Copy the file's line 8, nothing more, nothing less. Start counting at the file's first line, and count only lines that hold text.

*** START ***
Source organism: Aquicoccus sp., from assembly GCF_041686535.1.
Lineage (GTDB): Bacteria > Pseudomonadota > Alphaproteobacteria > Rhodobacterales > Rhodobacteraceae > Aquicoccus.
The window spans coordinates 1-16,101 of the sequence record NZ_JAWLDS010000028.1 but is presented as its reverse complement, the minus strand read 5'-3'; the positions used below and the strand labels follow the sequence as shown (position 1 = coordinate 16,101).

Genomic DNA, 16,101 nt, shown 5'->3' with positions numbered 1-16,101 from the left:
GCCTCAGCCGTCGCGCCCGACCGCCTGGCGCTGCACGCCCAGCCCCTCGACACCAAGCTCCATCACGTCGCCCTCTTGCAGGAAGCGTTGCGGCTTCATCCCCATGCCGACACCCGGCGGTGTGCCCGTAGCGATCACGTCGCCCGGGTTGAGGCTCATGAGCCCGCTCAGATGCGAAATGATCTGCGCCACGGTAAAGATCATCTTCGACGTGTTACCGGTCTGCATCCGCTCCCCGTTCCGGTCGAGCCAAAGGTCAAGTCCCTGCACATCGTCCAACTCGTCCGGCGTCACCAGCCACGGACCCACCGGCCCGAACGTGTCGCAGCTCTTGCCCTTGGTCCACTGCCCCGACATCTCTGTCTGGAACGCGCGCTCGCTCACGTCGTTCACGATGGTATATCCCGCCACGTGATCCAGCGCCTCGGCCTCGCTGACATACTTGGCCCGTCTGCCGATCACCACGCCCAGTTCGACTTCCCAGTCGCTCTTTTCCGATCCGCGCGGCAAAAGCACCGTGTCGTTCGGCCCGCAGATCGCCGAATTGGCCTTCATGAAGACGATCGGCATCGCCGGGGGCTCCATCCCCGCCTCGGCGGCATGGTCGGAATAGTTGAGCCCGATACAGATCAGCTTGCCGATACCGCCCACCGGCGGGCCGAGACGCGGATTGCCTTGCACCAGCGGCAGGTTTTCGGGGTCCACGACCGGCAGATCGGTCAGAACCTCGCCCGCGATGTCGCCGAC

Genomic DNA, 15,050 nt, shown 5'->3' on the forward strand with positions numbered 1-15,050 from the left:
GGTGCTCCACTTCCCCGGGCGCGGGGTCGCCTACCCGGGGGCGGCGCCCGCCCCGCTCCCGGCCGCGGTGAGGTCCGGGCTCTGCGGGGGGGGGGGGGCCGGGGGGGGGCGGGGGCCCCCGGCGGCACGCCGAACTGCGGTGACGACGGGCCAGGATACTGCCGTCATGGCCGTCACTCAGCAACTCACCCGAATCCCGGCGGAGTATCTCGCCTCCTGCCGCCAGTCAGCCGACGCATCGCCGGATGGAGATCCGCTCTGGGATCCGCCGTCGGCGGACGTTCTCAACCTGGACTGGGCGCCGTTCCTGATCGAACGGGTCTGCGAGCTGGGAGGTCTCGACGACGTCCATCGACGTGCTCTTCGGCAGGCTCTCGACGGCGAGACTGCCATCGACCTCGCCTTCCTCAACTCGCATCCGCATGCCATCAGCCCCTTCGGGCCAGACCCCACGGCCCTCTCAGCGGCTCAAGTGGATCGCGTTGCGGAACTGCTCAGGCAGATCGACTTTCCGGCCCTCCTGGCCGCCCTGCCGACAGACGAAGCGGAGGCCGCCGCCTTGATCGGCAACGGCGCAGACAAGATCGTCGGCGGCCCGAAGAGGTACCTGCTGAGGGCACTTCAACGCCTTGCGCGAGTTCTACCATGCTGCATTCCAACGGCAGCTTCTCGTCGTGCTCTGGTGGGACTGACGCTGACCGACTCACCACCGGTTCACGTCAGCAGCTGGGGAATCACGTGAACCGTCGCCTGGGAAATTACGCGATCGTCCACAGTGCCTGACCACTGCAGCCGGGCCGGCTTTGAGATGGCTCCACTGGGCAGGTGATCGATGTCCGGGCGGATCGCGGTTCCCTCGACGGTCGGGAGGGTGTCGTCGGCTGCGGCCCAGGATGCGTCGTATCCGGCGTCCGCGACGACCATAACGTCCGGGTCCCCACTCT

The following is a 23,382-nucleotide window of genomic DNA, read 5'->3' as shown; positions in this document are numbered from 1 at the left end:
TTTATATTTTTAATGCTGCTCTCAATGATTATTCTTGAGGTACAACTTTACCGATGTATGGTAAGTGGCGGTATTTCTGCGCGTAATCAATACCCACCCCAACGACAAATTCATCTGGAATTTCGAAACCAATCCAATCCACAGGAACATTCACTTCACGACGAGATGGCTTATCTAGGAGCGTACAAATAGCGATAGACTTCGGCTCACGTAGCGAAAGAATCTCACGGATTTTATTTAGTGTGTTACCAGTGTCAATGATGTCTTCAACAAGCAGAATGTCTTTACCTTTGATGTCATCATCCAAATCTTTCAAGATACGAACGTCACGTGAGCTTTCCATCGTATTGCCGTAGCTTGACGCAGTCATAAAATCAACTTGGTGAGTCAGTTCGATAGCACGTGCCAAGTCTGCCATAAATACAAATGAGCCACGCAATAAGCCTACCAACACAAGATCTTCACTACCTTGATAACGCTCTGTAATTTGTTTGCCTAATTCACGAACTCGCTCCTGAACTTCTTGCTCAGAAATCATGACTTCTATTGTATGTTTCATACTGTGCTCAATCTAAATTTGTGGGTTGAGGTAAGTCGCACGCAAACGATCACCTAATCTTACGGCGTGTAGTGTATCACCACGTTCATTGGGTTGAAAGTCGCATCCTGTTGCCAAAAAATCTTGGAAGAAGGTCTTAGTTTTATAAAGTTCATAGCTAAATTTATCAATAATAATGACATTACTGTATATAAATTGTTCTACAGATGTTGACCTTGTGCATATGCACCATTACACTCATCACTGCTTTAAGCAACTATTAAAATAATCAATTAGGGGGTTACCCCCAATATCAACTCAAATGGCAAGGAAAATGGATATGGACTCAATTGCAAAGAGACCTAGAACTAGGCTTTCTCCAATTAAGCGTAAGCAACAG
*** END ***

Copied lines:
The following is a 23,382-nucleotide window of genomic DNA, read 5'->3' as shown; positions in this document are numbered from 1 at the left end: